Moneyhub Research: 1 in 10 UK Adults Miss Utility Bill Payments
February 21, 2024

New research from Moneyhub Payments uncovers that one in ten UK adults have missed utility bill payments within the last six months, underscoring the necessity for more adaptable payment methods.

The study, conducted as part of Moneyhub's financial wellbeing survey, indicates that escalating utility costs, coupled with broader concerns about the cost of living, are exacerbating financial stress among households.

Moneyhub has shown that around a quarter (24 per cent) of UK adults have missed a payment of some kind in the last six months. Of these consumers, more than 10 per cent missed utility bills.

More than three quarters (77 per cent) felt anxious when expecting bills to arrive or be paid, with utility bills causing consumers the most concern with 51 per cent citing them as the bill type that causes them the most anxiety.

Rising utility costs in the UK, compounded by the broader affordability crisis, are causing considerable distress among consumers. With households facing the daunting task of budget management, the magnitude of the issue is underscored by Ofgem's December 2023 data, revealing a record £3billion in consumer energy bill debt. This surge not only burdens average households financially but also instills profound anxiety about future affordability, especially among lower-income families and those already grappling with economic challenges, exacerbating financial stress and uncertainty.

Across the types of utility bills, energy bills were found to be the most stressful for consumers, with 41 per cent saying they made them the most anxious. This was followed by water bills (14 per cent) and broadband payments (10 per cent).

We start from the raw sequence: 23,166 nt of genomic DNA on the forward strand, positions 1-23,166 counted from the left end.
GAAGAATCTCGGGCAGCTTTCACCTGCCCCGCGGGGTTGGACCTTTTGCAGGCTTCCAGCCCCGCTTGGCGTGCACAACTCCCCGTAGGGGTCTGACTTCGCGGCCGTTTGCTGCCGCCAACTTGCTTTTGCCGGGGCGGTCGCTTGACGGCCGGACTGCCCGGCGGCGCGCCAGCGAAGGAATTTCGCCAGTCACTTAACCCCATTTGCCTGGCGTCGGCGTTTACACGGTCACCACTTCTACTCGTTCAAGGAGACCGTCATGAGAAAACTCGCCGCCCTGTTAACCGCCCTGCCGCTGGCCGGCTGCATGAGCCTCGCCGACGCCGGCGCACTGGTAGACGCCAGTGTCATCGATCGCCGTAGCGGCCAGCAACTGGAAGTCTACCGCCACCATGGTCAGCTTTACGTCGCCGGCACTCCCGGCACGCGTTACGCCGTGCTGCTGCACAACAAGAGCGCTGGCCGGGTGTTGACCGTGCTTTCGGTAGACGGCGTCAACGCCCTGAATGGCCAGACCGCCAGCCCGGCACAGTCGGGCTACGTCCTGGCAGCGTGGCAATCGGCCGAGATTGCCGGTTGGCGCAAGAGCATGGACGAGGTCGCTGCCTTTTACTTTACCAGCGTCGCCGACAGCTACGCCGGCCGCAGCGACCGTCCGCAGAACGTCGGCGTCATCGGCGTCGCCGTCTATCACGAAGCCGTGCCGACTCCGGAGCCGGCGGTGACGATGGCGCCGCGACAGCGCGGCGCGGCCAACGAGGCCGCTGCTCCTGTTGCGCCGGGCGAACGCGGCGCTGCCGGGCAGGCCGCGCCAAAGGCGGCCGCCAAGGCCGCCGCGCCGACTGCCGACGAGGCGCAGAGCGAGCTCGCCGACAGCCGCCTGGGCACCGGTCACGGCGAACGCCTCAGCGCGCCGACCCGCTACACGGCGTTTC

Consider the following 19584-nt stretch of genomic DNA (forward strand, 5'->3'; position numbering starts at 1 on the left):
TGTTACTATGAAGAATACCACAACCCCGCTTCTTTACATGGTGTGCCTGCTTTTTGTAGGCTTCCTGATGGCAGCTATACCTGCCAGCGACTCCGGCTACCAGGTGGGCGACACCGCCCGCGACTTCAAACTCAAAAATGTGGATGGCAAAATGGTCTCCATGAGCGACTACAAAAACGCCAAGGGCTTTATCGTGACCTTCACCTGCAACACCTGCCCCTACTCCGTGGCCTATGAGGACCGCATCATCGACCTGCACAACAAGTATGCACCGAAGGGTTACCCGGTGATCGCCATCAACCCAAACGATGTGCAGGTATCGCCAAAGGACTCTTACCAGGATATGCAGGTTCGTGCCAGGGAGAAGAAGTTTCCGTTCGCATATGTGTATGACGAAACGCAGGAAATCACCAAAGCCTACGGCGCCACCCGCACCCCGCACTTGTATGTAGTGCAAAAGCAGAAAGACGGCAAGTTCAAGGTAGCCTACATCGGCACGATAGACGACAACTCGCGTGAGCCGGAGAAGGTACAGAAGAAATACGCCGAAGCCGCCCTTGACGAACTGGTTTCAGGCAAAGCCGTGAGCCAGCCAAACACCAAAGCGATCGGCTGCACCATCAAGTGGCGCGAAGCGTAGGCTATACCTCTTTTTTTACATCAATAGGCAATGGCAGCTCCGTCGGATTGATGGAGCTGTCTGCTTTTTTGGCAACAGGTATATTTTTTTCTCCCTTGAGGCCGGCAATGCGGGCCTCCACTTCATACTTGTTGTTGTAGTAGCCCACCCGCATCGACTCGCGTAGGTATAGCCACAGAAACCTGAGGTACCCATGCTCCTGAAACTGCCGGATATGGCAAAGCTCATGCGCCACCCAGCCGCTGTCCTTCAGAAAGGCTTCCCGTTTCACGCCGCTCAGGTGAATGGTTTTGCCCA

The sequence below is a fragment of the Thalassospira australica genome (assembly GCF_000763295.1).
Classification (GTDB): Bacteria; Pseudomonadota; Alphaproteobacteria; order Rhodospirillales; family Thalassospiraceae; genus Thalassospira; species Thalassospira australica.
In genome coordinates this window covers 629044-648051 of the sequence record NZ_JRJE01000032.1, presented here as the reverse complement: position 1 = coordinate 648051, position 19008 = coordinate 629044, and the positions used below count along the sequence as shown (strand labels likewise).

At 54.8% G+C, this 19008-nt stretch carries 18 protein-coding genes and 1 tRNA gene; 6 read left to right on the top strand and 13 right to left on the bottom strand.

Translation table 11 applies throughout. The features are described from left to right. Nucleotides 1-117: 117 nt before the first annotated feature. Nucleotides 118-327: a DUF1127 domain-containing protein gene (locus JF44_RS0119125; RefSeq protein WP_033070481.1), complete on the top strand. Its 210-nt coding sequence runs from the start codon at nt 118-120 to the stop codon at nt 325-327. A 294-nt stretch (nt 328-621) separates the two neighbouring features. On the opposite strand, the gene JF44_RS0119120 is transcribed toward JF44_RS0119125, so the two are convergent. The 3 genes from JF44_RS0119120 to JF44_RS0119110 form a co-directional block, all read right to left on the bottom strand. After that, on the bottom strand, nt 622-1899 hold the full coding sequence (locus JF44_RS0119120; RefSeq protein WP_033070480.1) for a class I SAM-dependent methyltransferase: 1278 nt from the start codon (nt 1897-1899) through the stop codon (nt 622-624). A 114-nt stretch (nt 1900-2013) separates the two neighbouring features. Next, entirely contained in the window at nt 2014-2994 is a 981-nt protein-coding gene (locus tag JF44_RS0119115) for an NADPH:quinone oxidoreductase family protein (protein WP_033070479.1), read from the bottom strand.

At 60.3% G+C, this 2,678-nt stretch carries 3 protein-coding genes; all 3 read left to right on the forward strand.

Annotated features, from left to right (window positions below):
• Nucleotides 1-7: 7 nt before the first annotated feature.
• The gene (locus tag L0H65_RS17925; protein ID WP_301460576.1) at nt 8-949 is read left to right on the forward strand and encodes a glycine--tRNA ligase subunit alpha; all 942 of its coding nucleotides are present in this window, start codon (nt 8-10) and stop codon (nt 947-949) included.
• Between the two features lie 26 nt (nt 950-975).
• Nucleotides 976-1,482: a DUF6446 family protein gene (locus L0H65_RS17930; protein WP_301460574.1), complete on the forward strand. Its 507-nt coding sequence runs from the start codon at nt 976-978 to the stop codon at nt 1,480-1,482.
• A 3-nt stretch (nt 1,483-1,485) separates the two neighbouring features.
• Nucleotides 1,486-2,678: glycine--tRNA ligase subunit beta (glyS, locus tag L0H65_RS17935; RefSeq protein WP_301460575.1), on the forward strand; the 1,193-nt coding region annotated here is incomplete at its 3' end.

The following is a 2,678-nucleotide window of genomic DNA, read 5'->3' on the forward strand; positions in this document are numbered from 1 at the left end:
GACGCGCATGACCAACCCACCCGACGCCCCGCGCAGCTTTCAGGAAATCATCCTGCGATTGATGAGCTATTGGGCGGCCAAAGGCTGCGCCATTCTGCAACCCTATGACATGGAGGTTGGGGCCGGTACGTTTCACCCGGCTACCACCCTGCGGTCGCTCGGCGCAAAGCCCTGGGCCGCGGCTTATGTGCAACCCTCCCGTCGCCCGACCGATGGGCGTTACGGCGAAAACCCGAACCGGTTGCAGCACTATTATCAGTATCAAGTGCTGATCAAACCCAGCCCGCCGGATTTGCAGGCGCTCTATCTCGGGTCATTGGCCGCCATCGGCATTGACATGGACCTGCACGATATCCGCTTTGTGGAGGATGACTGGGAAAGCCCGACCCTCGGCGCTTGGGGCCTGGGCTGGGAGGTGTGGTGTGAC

Utility companies have solutions to aid struggling customers. According to UK consumers, choosing the Direct Debit date (38 per cent), receiving payment warnings (28 per cent), and better financial oversight (27 per cent) are effective. Additionally, 17 per cent prefer weekly bill payments, potentially transformative for this group. Open banking and open finance payments offer flexibility, preventing surprises and facilitating seamless transactions. This approach allows providers to monitor affordability, offer payment splits, and address payment-related stress, enhancing overall financial wellbeing.

Mark Munson, MD of payments at Moneyhub, said: “Missed payments are causing significant concern for UK consumers, with utility bills the number one culprit. With energy bills high, there is a real worry that this problem will only worsen without intervention.

“Fortunately, there are technologies that utility providers can adopt to improve their offerings to customers and better support when that customer is showing signs of distress. Often customers just need a little extra flexibility to help them get back on their feet, and with open banking and open finance, providers will be able to identify those struggling and be able to offer them individualised solutions.

“Utility businesses can benefit too by offering alternative payment options tailored to the specific needs of their customers.Companies that offer choice and more control over how consumers pay will reap rewards in improved consumer loyalty, reduced churn and increased customer satisfaction.”